Fire has long been a threat to seagoing vessels, and after the introduction of power propulsion and electricity, the risk has only multiplied.
Follow these tips and suggestions to protect your vessel and yourself from the risk of fire and electrical shock while on the water.
Recognize Codes and Standards
There are several bodies that issue approval for marine electrical cables and equipment. Among these are the National Electrical Code (NEC), Underwriters Laboratory (UL), ABYC (American Boat and Yacht Council), USCG (United States Coast Guard), Electrotechnical Commission (IEC), and National Fire Prevention Association (NFPA).
Recognizing these codes and approvals can help you choose the proper equipment when working on marine electrical systems.
Use Only Approved Marine Battery Cable for Wiring
Never use anything other than an approved marine battery cable or marine-grade electrical cable for wiring on a boat.
Not only is marine-grade electrical wire fine-stranded and much more flexible (and therefore easier to work with) it is made of individually-tinned copper conductors that are better at resisting corrosion.
Marine environments can easily damage wire, causing corrosion that travels along the wire and up, under the insulation. As the wire corrodes, resistance increases and produces more heat that can create a strong fire risk.
Also, all wire you use should be of an appropriate gauge, if not larger, for the job, as using wire that is too thin will cause overheating during use and will increase the risk of fire.
Replace Damaged Marine Battery Cable and Electrical Wiring Immediately
Marine-grade electrical wire’s insulation can be damaged by sunlight, abrasion, salt exposure, and incidental contact with oil, gasoline, grease, and other chemicals.
Always inspect your exposed electrical wiring before a trip on the water and do not proceed if the wiring is frayed, worn, or damaged in any way. Have it assessed and replaced by a qualified electrician before taking the vessel on the water.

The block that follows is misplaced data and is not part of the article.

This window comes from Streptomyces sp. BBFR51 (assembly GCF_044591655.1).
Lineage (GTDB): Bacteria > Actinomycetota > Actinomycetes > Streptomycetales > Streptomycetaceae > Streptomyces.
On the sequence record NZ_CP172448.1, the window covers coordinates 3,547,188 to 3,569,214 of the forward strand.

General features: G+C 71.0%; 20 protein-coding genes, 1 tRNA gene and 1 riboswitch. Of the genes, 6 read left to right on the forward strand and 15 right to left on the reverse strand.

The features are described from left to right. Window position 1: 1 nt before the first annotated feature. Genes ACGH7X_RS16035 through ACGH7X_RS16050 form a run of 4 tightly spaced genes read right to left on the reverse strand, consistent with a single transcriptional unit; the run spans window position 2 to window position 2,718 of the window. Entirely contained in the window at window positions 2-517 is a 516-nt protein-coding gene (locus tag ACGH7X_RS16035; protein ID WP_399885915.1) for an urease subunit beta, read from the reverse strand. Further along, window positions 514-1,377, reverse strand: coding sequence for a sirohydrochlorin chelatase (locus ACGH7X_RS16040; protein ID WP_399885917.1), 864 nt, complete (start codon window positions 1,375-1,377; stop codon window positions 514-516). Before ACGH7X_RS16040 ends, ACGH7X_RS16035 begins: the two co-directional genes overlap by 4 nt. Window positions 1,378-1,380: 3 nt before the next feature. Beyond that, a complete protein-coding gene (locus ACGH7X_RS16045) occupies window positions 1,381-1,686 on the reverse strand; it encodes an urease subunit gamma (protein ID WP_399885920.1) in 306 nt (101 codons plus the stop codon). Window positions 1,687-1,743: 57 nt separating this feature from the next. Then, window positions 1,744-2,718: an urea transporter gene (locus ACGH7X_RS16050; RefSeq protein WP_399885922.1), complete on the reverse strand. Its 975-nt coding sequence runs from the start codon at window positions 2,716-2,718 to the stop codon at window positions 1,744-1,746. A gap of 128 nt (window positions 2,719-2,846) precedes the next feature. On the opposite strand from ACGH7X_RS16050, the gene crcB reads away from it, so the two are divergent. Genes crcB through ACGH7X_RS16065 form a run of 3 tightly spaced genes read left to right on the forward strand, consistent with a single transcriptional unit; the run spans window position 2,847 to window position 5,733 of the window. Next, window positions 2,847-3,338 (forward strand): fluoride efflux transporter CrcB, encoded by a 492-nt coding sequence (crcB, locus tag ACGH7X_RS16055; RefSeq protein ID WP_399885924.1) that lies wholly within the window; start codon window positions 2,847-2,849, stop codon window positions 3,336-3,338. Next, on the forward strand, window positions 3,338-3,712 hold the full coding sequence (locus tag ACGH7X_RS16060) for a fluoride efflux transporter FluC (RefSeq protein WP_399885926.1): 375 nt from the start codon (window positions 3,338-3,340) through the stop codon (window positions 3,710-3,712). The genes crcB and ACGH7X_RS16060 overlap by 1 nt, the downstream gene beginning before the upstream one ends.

Maintain Good Connections; Protect Them
Periodically check your electrical connections, such as at the battery terminals, and ensure they are tight. Loose connections can overheat, produce shorts, and throw sparks, which produce a risk not only of fires but of explosions.
All exposed electrical fittings (such as at terminals) should be protected with an approved, marine-grade dielectric grease which will help insulate them and protect them against corrosion.
Keep Covers Closed
Battery compartments, fuse panels, junction boxes, and other electrical enclosures should be kept closed at all times. This helps keep moisture, salt, and debris out. Never open them unless performance maintenance.
(As another note on working around batteries, be cautious when doing so, as batteries can leak toxic and explosive gases.)
Consider an ELCI
To protect swimmers, consider having an Equipment Leakage Circuit Interrupter installed to prevent electricity from leaking into the water (which can be a danger to swimmers).
Where Can You Get High-Quality Marine Battery Cable?
Looking for high-quality marine battery cable? Look no further than EWCS Wire. They produce a wide range of high-quality electrical cable and wire, not only marine-grade wire but alsospecialized fire alarm and instrumentation cable, armored cable, solar panel cable, submersible pump cable, welding cable and more.